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The University of Arizona Press is the premier publisher of academic, regional, and literary works in the state of Arizona. They disseminate ideas and knowledge of lasting value that enrich understanding, inspire curiosity, and enlighten readers. They advance the University of Arizona’s mission by connecting scholarship and creative expression to readers worldwide.

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Navigating CHamoru Poetry

Indigeneity, Aesthetics, and Decolonization

The University of Arizona Press

For the first time, Navigating CHamoru Poetry focuses on Indigenous CHamoru (Chamorro) poetry from the Pacific Island of Guåhan (Guam). In this book, poet and scholar Craig Santos Perez navigates the complex relationship between CHamoru poetry, cultural identity, decolonial politics, diasporic migrations, and native aesthetics.

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Calculating Brilliance

An Intellectual History of Mayan Astronomy at Chich’en Itza

The University of Arizona Press

This book contextualizes the discovery of a Venus astronomical pattern by a female Mayan astronomer at Chich’en Itza and the discovery’s later adaptation and application at Mayapan. Calculating Brilliance brings different intellectual threads together across time and space, from the Classic to the Postclassic, the colonial period to the twenty-first century to offer a new vision for understanding Mayan astronomy.

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The Sound of Exclusion

NPR and the Latinx Public

The University of Arizona Press

In The Sound of Exclusion, Christopher Chávez critically examines National Public Radio’s professional norms and practices that situate white listeners at the center while relegating Latinx listeners to the periphery. By interrogating industry practices, we might begin to reimagine NPR as a public good that serves the broad and diverse spectrum of the American public.

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Drug Wars and Covert Netherworlds

The Transformations of Mexico's Narco Cartels

The University of Arizona Press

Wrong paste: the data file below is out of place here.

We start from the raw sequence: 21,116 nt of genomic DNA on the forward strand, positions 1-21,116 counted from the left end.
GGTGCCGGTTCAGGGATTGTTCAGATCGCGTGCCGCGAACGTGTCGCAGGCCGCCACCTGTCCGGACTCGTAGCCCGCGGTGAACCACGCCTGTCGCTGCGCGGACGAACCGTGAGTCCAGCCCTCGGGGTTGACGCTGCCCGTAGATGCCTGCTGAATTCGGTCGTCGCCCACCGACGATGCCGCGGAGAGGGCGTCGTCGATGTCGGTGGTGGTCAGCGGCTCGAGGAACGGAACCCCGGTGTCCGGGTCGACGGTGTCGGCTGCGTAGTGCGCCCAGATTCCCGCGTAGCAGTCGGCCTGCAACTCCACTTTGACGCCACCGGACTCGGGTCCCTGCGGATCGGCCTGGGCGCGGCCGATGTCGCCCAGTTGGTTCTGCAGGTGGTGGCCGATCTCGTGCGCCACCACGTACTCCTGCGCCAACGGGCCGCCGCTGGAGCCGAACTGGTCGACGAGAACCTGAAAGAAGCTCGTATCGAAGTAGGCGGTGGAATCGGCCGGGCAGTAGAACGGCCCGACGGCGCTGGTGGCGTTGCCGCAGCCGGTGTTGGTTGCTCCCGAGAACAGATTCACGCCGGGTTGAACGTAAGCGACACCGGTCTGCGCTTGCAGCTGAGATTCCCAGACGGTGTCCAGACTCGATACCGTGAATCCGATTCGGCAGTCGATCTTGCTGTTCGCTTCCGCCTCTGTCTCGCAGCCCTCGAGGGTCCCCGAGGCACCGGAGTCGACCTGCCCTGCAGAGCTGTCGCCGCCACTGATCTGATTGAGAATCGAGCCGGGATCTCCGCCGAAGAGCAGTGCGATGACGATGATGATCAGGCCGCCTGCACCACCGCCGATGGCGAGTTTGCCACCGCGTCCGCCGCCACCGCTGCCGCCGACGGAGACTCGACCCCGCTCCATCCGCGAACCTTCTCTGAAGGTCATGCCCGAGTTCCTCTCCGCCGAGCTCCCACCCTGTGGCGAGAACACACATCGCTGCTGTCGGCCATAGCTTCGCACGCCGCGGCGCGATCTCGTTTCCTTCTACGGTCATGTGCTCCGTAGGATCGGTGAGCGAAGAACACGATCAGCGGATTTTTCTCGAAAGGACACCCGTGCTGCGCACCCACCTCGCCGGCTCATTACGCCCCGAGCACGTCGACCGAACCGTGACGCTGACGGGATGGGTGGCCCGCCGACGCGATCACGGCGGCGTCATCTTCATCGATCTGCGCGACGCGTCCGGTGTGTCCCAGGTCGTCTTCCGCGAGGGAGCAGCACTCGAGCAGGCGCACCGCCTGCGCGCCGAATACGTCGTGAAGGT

Drug Wars and Covert Netherworlds describes the history of Mexican narco cartels and their regional and organizational trajectories and differences. Covering more than five decades, sociologist James H. Creechan unravels a web of government dependence, legitimate enterprises, and covert connections.

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Once Upon the Permafrost

Knowing Culture and Climate Change in Siberia

The University of Arizona Press

Once Upon the Permafrost is a longitudinal climate ethnography about “knowing” a specific culture and the ecosystem that culture physically and spiritually depends on in the twenty-first-century context of climate change. Through careful integration of contemporary narratives, on-site observations, and document analysis, Susan Alexandra Crate shows how local understandings of change and the vernacular knowledge systems they are founded on provide critical information for interdisciplinary collaboration and effective policy prescriptions.

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Voluntourism and Multispecies Collaboration

Life, Death, and Conservation in the Mesoamerican Barrier Reef

The University of Arizona Press

An ethnographic exploration of the world of conservation voluntourism and relations of care between humans and vulnerable species on the Honduran Bay Island of Utila.

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Baja California's Coastal Landscapes Revealed

Excursions in Geologic Time and Climate Change

The University of Arizona Press

Expert geologist and guide Markes E. Johnson takes us on a dozen rambles through wild coastal landscapes on Mexico’s Gulf of California. Descriptions of storm deposits from the geologic past conclude by showing how the future of the Baja California peninsula and its human inhabitants are linked to the vast Pacific Basin and populations on the opposite shores coping with the same effects of global warming.

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Returning Home

Diné Creative Works from the Intermountain Indian School

The University of Arizona Press

Returning Home features and contextualizes the creative works of Diné (Navajo) boarding school students at the Intermountain Indian School, which was the largest federal Indian boarding school between 1950 and 1984. Diné student art and poetry reveal ways that boarding school students sustained and contributed to Indigenous cultures and communities despite assimilationist agendas and pressures.

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Natural Landmarks of Arizona

The University of Arizona Press

Natural Landmarks of Arizona celebrates the vast geological past of Arizona’s natural monuments through the eyes of an author who has called Arizona home for most of his life. In David Yetman’s new book, he shows us how Arizona’s most iconic landmarks were formed millions of years ago and sheds light on more recent histories of these landmarks as well.

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Latin American Immigration Ethics

The University of Arizona Press

Latin American Immigration Ethics advances philosophical conversations and debates about immigration by theorizing migration from the Latin American and Latinx context.

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